Soon after taking his degree and being ordained as a curate, Ernest is assigned to a London parish. The senior curate, Pryer, is slightly older than Ernest and is a personable and persuasive conservative whose High Church views appeal to Ernest as much as did the diametrically opposed views of the Simeonites. Pryer's espousal of an odd mixture of clerical license and lay subservience to Church tenets gains Ernest's support, and the two of them soon agree on founding a College of Spiritual Pathology. They intend to treat people's souls in the manner that physicians treat bodies and thereby bring church practices up-to-date with developments in the field of science. Ernest not only pledges the inheritance from his grandfather to this cause but also writes solemn, pompous, and patronizing letters to his college friends, describing his design to regenerate the Church and the nation.
Upon visiting Ernest in his living quarters — appropriately named Ashpit Place, a squalid quarter of the oldest section of London — Overton is vexed to learn of Ernest's ill-conceived plans. Mrs. Jupp, Ernest's cockney landlady, supports Overton's judgment by referring to Ernest as "knowing no more than an unborn babe." The metaphor is more appropriate than either of these two people realize, for Ernest soon permits Pryer to assume the entire responsibility of investing his money in the stock market so that the anticipated profits from the expected "quick killing" will hasten their implementation of God's work in the world. Unfortunately, in attempting to play the Good Shepherd, Ernest unwittingly allows himself to become a sacrificial lamb.
These chapters demonstrate the severe handicap imposed on a young man who enters the workaday world insufficiently prepared. As Overton observes, Ernest's belated discovery of his abilities and self-confidence as a student at Cambridge is, as it were, "nipped by a late frost." Having caught the fever of evangelism, Ernest welcomes ordination as a curate only to play the fool by rushing into a ghetto where angels would certainly fear to tread. Moreover, Ernest's only angelic qualities are an apparently limitless naiveté and blind trust in anyone to whom he takes a fancy. If Ernest is more the fool, his fellow curate, Pryer, is clearly the knave. In attaching himself to Pryer, Ernest disregards both the questionable nature of Pryer's morality and his theology. Worst of all, Ernest allows Pryer the management of his financial resources.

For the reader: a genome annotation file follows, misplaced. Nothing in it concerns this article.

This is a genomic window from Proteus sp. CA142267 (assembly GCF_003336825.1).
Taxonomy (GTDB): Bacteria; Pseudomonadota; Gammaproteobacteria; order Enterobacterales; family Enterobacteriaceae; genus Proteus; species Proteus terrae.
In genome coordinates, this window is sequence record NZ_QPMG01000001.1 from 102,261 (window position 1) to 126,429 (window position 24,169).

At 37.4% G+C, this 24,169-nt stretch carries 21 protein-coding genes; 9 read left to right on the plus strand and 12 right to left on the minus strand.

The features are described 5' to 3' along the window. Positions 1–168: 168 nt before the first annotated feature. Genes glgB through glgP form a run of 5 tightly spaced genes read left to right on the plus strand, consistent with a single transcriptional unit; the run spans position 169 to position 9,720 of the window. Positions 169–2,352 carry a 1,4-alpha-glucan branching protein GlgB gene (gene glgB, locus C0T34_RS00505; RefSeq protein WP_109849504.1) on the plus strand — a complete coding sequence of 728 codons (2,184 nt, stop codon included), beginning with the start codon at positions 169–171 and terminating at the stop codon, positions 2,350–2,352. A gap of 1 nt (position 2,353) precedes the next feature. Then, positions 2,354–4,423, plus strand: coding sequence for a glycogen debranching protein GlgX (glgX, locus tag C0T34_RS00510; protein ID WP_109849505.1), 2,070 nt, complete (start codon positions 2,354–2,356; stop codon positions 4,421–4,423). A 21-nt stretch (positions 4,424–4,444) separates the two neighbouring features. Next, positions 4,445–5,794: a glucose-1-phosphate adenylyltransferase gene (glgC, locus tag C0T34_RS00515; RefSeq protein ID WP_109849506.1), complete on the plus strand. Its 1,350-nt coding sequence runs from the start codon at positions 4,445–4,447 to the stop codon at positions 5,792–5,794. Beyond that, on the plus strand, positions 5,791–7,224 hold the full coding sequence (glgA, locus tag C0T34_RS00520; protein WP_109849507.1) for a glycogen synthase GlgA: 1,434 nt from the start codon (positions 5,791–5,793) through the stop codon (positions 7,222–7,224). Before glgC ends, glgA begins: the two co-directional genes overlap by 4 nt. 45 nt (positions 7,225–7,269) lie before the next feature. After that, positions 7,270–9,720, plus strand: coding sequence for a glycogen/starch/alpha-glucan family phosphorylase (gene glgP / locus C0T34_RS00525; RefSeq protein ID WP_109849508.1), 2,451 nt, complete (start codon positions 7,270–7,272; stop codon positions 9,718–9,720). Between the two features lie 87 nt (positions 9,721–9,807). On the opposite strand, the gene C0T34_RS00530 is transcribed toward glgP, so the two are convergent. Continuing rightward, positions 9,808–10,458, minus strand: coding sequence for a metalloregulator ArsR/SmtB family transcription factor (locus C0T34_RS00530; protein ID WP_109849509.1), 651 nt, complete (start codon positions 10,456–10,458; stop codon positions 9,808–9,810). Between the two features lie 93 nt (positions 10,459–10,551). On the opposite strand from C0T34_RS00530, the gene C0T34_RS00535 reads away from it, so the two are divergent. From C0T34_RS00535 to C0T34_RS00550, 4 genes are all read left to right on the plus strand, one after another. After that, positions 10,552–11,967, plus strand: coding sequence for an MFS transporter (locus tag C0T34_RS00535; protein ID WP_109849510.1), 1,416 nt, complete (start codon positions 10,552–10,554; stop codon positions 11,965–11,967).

At the same time that Ernest is sinking further and further into the chasm he is digging for himself, two other characters, Overton and Mrs. Jupp, act as observers and commentators on the young man's folly. Mrs. Jupp is remarkable as a character type that dates back to Chaucer's Wife of Bath and includes the most celebrated bawds in English literature — Shakespeare's Mistress Quickly, Laurence Sterne's Mrs. Slip-Slop, and even in a different sense, Richard Sheridan's Mrs. Malaprop. Although of the lowest class and lacking a formal education, Mrs. Jupp possesses an instinctive wisdom which enables her to share Overton's skeptical attitude toward his godson's antics. If she is only of incidental importance to the central action of the novel, Mrs. Jupp is nevertheless a brilliant triumph of characterization and brings riotously comic relief at a time when the main character could well be written off by the reader as one of the world's greatest dupes.